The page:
Part 2: The True State Of The Qur'an 


Back To Main Index
Back To Part 2 Index

e/ More ‘Silencing’

Hamidullah also notes many other cases where ‘unwarranted’ consonantal symbols have been ‘silenced’. These are quite noticeable in the Egyptian text.

In the case of the alif Hamidullah notes two reasons for ‘silencing’ the Qur’an’s text, the first of which we cited earlier:

"In pre-Islamic days there was no uniformity in applying this superfluous letter at the end of certain plural forms, and its traces are found in the Qur’an where it is sometimes added to the singular also where it is not necessary according to the rule in vogue. But, as said, a "sign of silence" is marked wherever it occurs in the Qur’an and the absence in case of necessity has no bearing on the subject which we are treating, viz., how to read correctly." (Orthographical..., p.77; emphasis added)

Thus Hamidullah provides more ‘Proof’ for the assertion of ibn Khaldun that Muhammad’s scribes didn’t actually know how to write well. This is also another clear "Proof’ against the declaration that the Arabic is of such high quality that it indicates a Divine origin.

Hamidullah's examples include:

The 7th of these namely  , is given 4 times in Hamidullah's List B where he has written  after each of Q11:68, 25:38, 29:38 & 53:51

In the 1924 Egyptian Edition we find the last part of Q11:68 is  where the word thamUda appears twice. In the first instance, it has an excess alif as Hamidullah relates, and the "sign of silence" is plainly present thus "deleting" the excess alif on this singular noun . However, in the second instance we find the word is spelled correctly as  without the alif. In both instances the translation is "the Thamud".

Flugel lists the occurrences of thamUda, as can be seen at the right, on p.40. [again, his numbering system is different in some cases]. 

However, all are spelled without the alif indicating the correct spelling.

Another case for silencing given by Hamidullah is:

"Finally the same letter alif is written, I do not know why, in certain words of the Qur’an, and is absolutely unnecessary, and is completely silent in pronunciation. I refer to 

Back To Top


Part 2: The True State Of The Qur'an 

Back To Part 2 Index

which ought to have been written ." (p. 78, emphasis added).28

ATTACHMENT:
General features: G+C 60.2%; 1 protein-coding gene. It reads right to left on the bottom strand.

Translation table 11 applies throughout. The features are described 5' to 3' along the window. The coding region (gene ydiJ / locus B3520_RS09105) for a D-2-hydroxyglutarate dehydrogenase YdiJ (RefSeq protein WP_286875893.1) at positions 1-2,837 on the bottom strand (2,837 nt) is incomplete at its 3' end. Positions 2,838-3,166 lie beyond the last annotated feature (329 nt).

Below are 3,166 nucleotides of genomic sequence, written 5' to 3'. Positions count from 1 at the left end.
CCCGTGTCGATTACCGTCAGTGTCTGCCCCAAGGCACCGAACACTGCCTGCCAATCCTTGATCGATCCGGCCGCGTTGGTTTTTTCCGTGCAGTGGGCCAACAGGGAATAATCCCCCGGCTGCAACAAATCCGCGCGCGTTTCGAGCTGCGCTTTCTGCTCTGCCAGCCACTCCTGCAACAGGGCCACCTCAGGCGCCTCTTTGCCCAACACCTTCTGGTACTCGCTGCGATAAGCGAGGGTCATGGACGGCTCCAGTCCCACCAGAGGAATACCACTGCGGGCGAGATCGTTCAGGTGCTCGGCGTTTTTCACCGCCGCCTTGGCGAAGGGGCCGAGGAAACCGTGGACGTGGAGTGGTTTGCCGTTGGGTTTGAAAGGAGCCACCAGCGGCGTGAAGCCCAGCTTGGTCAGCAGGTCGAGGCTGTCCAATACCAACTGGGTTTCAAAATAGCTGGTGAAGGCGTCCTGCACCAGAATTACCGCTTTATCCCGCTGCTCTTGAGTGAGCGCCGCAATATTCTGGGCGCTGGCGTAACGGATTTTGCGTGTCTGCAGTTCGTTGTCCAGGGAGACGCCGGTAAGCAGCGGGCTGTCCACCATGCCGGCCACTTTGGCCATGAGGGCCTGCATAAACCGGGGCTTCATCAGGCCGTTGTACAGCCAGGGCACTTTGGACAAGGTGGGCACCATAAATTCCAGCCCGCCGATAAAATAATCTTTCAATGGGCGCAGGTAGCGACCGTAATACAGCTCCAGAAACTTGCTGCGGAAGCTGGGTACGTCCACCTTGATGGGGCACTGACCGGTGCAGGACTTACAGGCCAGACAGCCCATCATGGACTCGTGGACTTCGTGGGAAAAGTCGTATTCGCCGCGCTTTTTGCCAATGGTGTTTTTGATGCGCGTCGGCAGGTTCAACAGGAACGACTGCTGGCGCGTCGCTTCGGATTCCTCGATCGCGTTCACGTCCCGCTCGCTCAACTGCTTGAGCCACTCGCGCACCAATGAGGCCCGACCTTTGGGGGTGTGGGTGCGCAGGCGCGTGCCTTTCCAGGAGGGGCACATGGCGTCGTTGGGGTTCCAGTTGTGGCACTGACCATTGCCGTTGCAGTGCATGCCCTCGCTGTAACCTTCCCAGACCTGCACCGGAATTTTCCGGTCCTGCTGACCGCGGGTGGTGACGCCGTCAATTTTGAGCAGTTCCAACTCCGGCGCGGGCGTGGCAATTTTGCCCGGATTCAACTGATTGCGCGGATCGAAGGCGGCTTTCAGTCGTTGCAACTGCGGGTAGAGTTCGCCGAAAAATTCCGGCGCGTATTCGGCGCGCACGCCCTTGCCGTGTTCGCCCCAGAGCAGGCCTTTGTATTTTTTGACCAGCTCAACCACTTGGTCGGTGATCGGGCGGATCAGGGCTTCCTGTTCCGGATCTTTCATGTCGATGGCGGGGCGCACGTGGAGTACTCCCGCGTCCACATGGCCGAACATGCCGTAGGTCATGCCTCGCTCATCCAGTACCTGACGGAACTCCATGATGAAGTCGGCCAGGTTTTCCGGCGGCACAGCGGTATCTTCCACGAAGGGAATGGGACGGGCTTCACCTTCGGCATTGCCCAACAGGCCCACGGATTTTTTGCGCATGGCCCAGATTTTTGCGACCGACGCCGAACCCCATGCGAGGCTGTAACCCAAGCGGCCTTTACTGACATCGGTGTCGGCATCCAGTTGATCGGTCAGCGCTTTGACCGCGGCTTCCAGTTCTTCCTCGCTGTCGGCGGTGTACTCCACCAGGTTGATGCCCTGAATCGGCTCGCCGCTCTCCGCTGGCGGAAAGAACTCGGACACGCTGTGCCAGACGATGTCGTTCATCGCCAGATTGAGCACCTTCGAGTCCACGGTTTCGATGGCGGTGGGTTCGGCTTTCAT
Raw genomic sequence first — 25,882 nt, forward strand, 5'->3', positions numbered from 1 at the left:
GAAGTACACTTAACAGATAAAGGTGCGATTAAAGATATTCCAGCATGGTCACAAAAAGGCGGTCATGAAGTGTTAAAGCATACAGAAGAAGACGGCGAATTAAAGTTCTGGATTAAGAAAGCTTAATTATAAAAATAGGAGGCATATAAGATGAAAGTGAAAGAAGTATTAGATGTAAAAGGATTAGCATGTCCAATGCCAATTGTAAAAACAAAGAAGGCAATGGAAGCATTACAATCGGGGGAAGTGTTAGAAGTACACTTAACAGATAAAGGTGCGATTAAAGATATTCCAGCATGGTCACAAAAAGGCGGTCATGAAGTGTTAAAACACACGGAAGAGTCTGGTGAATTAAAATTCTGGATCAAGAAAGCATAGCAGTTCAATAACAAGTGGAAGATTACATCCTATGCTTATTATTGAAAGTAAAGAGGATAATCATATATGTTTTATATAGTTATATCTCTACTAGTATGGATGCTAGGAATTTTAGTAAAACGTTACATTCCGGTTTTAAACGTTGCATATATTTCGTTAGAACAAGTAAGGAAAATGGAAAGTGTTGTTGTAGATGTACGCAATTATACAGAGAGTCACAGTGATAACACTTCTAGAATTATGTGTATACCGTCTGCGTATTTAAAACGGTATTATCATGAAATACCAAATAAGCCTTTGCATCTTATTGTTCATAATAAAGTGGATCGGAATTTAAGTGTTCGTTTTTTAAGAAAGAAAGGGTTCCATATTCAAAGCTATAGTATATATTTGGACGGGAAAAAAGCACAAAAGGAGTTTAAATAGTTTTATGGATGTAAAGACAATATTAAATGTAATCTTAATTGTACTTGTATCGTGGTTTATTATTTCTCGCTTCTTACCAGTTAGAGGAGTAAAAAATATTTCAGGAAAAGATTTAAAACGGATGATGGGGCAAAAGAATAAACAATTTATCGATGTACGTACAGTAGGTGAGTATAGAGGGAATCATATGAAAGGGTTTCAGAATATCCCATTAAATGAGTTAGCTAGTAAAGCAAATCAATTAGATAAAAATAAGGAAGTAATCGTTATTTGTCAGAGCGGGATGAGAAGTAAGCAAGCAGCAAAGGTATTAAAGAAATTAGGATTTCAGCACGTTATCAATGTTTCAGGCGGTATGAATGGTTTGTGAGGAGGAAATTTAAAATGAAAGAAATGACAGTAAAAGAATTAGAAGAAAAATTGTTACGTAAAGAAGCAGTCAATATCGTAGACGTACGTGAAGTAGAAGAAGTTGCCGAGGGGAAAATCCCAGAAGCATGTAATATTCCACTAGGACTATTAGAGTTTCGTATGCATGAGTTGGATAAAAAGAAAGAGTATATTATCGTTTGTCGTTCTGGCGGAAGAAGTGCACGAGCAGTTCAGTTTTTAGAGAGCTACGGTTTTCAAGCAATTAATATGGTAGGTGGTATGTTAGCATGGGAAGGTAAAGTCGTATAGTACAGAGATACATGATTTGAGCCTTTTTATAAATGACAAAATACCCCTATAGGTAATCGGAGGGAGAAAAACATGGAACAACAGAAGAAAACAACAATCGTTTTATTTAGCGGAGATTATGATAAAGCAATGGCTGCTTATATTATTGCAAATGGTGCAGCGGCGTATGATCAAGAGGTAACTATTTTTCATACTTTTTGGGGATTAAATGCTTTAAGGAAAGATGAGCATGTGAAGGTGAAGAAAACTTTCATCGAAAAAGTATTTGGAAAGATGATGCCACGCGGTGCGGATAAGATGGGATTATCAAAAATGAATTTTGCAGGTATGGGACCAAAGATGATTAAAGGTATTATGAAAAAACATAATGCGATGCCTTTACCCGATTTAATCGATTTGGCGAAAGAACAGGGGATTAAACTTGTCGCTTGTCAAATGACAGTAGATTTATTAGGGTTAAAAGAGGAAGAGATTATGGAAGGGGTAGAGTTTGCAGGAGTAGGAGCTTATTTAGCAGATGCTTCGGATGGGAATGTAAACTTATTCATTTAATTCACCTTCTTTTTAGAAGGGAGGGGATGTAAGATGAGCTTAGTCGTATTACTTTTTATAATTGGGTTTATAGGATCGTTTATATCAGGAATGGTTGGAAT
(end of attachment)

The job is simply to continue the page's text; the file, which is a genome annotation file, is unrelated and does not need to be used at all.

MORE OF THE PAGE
No declaration of defense for these either. All are easily visible in the 1924 Royal Cairo as having been ‘otiosed’ (silenced) by a tiny ‘o’ above the offending letters, and, although noticeable in other texts, are most clearly seen in those which have followed the Egyptian text displaying their version of `Uthman’s graphic form.

As in keeping with his admission that these are excess alifs, when we examine 2 of Hamidullah's examples in his ‘uncorrected’ list, namely  and , and their ‘corrected’ forms in his 2nd list namely  and , we find that an alif has been removed by him. This is confirmed also when we examine them in his ‘List B’, as, which is listed as being present in Q7:103; Q10:75; Q11:97; Q23:46; Q28:32; Q43:46, and as  in Q10:83.

Flugel lists them all only in the corrected form, the alif being removed, as can be seen from his text [p. 183 which can be seen at the right].

However, when we examine our printed Arabic texts we find no uniformity in the method of ‘correcting’ these texts, not all admit that the excess alif is the problem, some indicate it is the ya. Take, for example, Q43:46, for which we list the various printed forms:

-1924 Egyptian  -’silencing’ the ya stem and ‘ignoring’ the alif.

- Taj (as in the Swahili)  -’silencing’ the alif and ‘ignoring’ the ya stem.

- Indian  - another smaller Indian text (#147) is clearly .

- Turkish  -’ignoring’ the alif and ‘silencing’ (with hamza) the ya stem.

- Iranian  -as Turkish, ‘ignoring’ the alif and ‘silencing’ (with hamza) the ya stem.

- Mushaf al-Madinah  -as the 1924, ‘silencing’ the ya stem and ‘ignoring’ the alif.

- Warsh (Medinan)  -as the 1924, ‘silencing’ the ya stem and ‘ignoring’ the alif.